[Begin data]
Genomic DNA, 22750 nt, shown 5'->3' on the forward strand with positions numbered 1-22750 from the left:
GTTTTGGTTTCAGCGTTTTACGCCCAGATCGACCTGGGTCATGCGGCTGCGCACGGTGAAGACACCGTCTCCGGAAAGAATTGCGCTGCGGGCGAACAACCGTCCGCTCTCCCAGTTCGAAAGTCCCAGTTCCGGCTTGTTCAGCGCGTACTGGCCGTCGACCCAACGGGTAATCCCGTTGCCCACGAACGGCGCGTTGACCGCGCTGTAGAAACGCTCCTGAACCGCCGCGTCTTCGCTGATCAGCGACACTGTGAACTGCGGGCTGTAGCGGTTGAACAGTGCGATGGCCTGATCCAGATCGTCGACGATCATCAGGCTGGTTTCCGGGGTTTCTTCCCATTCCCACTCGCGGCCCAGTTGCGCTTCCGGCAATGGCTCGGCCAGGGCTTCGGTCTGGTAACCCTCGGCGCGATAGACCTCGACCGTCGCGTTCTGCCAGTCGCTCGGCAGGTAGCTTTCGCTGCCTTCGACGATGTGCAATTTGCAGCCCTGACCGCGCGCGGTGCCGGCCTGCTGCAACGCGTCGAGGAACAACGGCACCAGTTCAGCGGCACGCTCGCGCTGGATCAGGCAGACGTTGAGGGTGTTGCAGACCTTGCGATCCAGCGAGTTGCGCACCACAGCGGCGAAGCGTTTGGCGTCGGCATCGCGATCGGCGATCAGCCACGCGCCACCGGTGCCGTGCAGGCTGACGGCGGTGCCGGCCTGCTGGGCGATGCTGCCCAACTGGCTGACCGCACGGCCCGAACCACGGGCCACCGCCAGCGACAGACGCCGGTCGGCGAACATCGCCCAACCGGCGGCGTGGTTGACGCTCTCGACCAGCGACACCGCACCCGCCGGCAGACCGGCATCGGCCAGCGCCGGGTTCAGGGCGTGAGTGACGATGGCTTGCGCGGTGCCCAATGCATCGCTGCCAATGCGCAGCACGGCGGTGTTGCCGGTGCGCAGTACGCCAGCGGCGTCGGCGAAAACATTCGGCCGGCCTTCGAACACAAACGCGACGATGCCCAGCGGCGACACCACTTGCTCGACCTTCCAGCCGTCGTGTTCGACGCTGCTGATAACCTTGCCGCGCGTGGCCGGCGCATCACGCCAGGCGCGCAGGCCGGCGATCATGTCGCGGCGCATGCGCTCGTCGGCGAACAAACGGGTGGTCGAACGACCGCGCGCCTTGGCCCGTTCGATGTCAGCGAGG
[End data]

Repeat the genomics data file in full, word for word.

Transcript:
Genomic DNA, 22750 nt, shown 5'->3' on the forward strand with positions numbered 1-22750 from the left:
GTTTTGGTTTCAGCGTTTTACGCCCAGATCGACCTGGGTCATGCGGCTGCGCACGGTGAAGACACCGTCTCCGGAAAGAATTGCGCTGCGGGCGAACAACCGTCCGCTCTCCCAGTTCGAAAGTCCCAGTTCCGGCTTGTTCAGCGCGTACTGGCCGTCGACCCAACGGGTAATCCCGTTGCCCACGAACGGCGCGTTGACCGCGCTGTAGAAACGCTCCTGAACCGCCGCGTCTTCGCTGATCAGCGACACTGTGAACTGCGGGCTGTAGCGGTTGAACAGTGCGATGGCCTGATCCAGATCGTCGACGATCATCAGGCTGGTTTCCGGGGTTTCTTCCCATTCCCACTCGCGGCCCAGTTGCGCTTCCGGCAATGGCTCGGCCAGGGCTTCGGTCTGGTAACCCTCGGCGCGATAGACCTCGACCGTCGCGTTCTGCCAGTCGCTCGGCAGGTAGCTTTCGCTGCCTTCGACGATGTGCAATTTGCAGCCCTGACCGCGCGCGGTGCCGGCCTGCTGCAACGCGTCGAGGAACAACGGCACCAGTTCAGCGGCACGCTCGCGCTGGATCAGGCAGACGTTGAGGGTGTTGCAGACCTTGCGATCCAGCGAGTTGCGCACCACAGCGGCGAAGCGTTTGGCGTCGGCATCGCGATCGGCGATCAGCCACGCGCCACCGGTGCCGTGCAGGCTGACGGCGGTGCCGGCCTGCTGGGCGATGCTGCCCAACTGGCTGACCGCACGGCCCGAACCACGGGCCACCGCCAGCGACAGACGCCGGTCGGCGAACATCGCCCAACCGGCGGCGTGGTTGACGCTCTCGACCAGCGACACCGCACCCGCCGGCAGACCGGCATCGGCCAGCGCCGGGTTCAGGGCGTGAGTGACGATGGCTTGCGCGGTGCCCAATGCATCGCTGCCAATGCGCAGCACGGCGGTGTTGCCGGTGCGCAGTACGCCAGCGGCGTCGGCGAAAACATTCGGCCGGCCTTCGAACACAAACGCGACGATGCCCAGCGGCGACACCACTTGCTCGACCTTCCAGCCGTCGTGTTCGACGCTGCTGATAACCTTGCCGCGCGTGGCCGGCGCATCACGCCAGGCGCGCAGGCCGGCGATCATGTCGCGGCGCATGCGCTCGTCGGCGAACAAACGGGTGGTCGAACGACCGCGCGCCTTGGCCCGTTCGATGTCAGCGAGG